The RDA framework, which I do not have time to dwell on here, is a superb model for developing a joint strategy. In this framework, you categorize accounts according to three main categories: Retention (and Optimization for SaaS), Development (upselling, Xselling), and Acquisition. Take into account two essential dimensions: your share of the portfolio in each account, and the weight of the average basket of an account compared to your addressable market. This gives rise to this matrix with 9 boxes that allow you to decide how much to invest in marketing, and what sales effort for which business objectives on which volume.
I rolled out this strategy for the first time at Sun Microsystems at the global level for the Software Business. The result was a magnificent alignment between sales and marketing in all Tier 1 countries (where there was enough critical mass to dedicate marketers to account territories) including 2,000 accounts worldwide with a custom GTM for each. An ancestor or a good base for Account-Based Marketing (ABM) or more inclusively Account-Based Engagement as it is not only about marketing.
Account-Based Marketing is mainstream in B2B Marketing
Developing a comprehensive ABM strategy, not just in a 1to1 approach as a lot of businesses limit themselves to, but including 1toFew and 1toMany fold to your effort is the way I’d recommend to go. As a rule of thumb, here is a summary of the various flavors of ABM and a typical number of accounts attached.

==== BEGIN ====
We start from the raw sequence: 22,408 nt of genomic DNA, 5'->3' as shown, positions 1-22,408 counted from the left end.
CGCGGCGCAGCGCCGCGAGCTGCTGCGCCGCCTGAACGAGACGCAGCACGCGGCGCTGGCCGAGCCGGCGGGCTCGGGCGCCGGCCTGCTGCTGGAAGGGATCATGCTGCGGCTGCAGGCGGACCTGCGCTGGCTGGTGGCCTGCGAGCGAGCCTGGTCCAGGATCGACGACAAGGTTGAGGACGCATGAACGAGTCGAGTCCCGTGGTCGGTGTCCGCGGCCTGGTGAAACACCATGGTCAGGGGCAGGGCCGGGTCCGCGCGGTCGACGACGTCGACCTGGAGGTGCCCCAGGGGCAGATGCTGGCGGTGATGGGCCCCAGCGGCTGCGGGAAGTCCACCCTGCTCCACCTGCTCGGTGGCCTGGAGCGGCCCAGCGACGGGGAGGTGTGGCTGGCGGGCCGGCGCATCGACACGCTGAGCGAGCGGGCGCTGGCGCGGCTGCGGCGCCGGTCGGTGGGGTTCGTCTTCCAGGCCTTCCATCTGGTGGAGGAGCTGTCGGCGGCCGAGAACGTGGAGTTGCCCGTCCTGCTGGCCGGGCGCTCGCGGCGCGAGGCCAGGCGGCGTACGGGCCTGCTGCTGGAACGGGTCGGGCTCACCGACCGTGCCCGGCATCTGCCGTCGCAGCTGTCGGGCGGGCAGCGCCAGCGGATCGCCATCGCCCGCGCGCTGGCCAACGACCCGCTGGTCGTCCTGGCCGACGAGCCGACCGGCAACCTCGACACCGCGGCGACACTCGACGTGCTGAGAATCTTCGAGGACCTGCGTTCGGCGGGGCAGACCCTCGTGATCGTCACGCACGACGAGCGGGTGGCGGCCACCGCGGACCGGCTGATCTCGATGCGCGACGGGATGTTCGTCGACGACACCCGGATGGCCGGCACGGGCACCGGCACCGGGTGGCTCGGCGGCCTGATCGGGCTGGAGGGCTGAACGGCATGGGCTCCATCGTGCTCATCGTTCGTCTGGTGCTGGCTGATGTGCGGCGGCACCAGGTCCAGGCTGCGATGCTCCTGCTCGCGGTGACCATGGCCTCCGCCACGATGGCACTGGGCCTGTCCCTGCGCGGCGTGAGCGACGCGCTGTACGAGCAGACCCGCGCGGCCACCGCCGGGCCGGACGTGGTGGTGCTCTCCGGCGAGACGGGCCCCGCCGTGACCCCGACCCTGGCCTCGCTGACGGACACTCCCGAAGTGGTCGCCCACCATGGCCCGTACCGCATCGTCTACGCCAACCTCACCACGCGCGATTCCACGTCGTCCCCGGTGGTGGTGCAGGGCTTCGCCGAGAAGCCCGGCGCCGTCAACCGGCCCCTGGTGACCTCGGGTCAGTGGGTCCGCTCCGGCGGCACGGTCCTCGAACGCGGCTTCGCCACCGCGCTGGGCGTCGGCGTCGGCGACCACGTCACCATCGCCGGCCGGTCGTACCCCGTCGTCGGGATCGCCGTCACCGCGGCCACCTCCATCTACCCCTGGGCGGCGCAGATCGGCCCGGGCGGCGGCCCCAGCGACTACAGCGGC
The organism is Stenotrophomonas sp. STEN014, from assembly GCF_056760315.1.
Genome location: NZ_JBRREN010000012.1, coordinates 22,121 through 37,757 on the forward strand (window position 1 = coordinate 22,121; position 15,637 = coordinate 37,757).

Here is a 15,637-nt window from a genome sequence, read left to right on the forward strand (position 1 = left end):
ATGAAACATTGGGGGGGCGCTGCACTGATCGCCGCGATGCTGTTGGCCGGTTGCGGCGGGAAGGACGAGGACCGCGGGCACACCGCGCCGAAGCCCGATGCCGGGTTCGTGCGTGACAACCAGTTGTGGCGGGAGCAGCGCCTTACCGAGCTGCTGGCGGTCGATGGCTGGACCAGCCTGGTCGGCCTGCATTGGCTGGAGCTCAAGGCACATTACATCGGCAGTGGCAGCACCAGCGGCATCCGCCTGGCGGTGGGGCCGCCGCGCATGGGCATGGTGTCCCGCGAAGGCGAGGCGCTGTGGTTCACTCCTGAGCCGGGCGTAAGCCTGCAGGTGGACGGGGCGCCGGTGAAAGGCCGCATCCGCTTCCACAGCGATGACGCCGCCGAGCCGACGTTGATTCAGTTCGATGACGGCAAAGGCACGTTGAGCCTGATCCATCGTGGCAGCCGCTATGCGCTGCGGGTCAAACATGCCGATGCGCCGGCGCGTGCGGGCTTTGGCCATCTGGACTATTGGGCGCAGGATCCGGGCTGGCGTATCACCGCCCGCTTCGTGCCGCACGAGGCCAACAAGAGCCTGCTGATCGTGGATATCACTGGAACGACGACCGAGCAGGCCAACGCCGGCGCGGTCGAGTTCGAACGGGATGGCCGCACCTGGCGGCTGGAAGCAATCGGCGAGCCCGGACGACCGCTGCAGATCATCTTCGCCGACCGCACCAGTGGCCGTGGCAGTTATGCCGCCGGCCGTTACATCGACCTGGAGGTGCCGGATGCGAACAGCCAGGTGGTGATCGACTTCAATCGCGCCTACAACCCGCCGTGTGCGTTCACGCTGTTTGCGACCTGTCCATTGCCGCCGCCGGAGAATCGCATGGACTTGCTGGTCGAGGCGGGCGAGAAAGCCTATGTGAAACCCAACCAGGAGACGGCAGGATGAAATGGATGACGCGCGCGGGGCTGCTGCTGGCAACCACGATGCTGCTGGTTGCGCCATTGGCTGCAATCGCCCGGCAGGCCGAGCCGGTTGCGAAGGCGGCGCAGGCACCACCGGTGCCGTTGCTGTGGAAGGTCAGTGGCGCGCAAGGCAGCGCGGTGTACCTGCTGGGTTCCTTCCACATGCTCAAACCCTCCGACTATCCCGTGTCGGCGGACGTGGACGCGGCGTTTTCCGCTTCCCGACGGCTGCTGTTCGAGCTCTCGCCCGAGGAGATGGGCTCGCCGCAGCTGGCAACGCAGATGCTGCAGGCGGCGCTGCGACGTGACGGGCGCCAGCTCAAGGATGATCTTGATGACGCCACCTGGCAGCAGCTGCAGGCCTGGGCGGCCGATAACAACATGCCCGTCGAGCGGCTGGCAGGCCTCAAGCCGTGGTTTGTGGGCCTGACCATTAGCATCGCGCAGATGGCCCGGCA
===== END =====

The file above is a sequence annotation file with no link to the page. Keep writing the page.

My ABM at scale experience
At Oracle, I was fortunate to initiate an ABM at scale strategy for the SaaS business in EMEA, taking into account all the intelligence a company can get from first-party data — customer knowledge within your organization — as well as 2nd and 3rd party data – customer knowledge from your ecosystem and all the behavior signals your customers are sparkling in digital during their buying journey. The results, out of 36,000 named accounts in our scope, were impressive with more than 56% of companies reached in one campaign, 100% of our efforts and budget on the target accounts only, and the one result showing that Marketing + Sales can leapfrog traditional sales coverage: 52,000 decision-makers reached in the top 10 accounts alone!
Real-Time personalization makes wonders
An important learning for us came from advanced personalization in real-time, leveraging ABM data as an input. Inspired by what B2C Marketing is doing in digital display, like Car Manufacturers personalizing display ads at display time based on the person connected, we implemented such a campaign using Sizmek, Linkedin, and eMedia (part of Ziff Davis B2B).
We personalized at display time headline, visual, European language, offer, call-to-action, and even displayed the name of the company of the individual connected. The results were staggering: 3 to 4 times more engagement compared to the previous wave without such deep personalization.
We did leverage predictive intelligence to adapt the intensity of repeat displays on accounts with high purchase intent (PI).
When analyzing 11,000 opportunities in the pipe, at the end of the fiscal year, we could demonstrate the effectiveness of such an approach. The accounts with high PI, compared to accounts with low PI were delivering to sales: